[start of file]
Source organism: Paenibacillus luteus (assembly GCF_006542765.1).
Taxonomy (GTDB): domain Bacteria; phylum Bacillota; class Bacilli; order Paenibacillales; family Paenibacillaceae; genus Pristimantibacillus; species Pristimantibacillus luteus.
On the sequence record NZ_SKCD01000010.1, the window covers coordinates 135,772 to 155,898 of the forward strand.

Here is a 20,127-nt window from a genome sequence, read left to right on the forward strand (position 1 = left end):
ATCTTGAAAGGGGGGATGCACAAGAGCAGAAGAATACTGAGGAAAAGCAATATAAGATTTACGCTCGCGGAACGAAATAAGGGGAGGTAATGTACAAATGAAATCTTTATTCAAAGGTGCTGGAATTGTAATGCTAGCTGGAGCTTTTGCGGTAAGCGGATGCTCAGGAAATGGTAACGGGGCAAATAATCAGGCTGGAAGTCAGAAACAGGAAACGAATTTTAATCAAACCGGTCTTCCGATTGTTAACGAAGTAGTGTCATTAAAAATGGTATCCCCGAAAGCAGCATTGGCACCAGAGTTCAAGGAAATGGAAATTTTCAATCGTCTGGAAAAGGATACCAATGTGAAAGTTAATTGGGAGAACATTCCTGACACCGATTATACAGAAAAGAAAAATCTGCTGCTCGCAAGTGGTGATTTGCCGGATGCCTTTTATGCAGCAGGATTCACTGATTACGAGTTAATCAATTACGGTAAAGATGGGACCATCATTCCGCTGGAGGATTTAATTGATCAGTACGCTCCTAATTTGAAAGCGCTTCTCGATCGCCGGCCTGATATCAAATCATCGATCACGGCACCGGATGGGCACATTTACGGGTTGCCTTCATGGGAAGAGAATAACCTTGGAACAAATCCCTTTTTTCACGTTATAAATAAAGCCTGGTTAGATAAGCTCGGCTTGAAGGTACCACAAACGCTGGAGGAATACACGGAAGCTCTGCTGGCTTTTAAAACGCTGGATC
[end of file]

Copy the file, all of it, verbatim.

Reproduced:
Source organism: Paenibacillus luteus (assembly GCF_006542765.1).
Taxonomy (GTDB): domain Bacteria; phylum Bacillota; class Bacilli; order Paenibacillales; family Paenibacillaceae; genus Pristimantibacillus; species Pristimantibacillus luteus.
On the sequence record NZ_SKCD01000010.1, the window covers coordinates 135,772 to 155,898 of the forward strand.

Here is a 20,127-nt window from a genome sequence, read left to right on the forward strand (position 1 = left end):
ATCTTGAAAGGGGGGATGCACAAGAGCAGAAGAATACTGAGGAAAAGCAATATAAGATTTACGCTCGCGGAACGAAATAAGGGGAGGTAATGTACAAATGAAATCTTTATTCAAAGGTGCTGGAATTGTAATGCTAGCTGGAGCTTTTGCGGTAAGCGGATGCTCAGGAAATGGTAACGGGGCAAATAATCAGGCTGGAAGTCAGAAACAGGAAACGAATTTTAATCAAACCGGTCTTCCGATTGTTAACGAAGTAGTGTCATTAAAAATGGTATCCCCGAAAGCAGCATTGGCACCAGAGTTCAAGGAAATGGAAATTTTCAATCGTCTGGAAAAGGATACCAATGTGAAAGTTAATTGGGAGAACATTCCTGACACCGATTATACAGAAAAGAAAAATCTGCTGCTCGCAAGTGGTGATTTGCCGGATGCCTTTTATGCAGCAGGATTCACTGATTACGAGTTAATCAATTACGGTAAAGATGGGACCATCATTCCGCTGGAGGATTTAATTGATCAGTACGCTCCTAATTTGAAAGCGCTTCTCGATCGCCGGCCTGATATCAAATCATCGATCACGGCACCGGATGGGCACATTTACGGGTTGCCTTCATGGGAAGAGAATAACCTTGGAACAAATCCCTTTTTTCACGTTATAAATAAAGCCTGGTTAGATAAGCTCGGCTTGAAGGTACCACAAACGCTGGAGGAATACACGGAAGCTCTGCTGGCTTTTAAAACGCTGGATC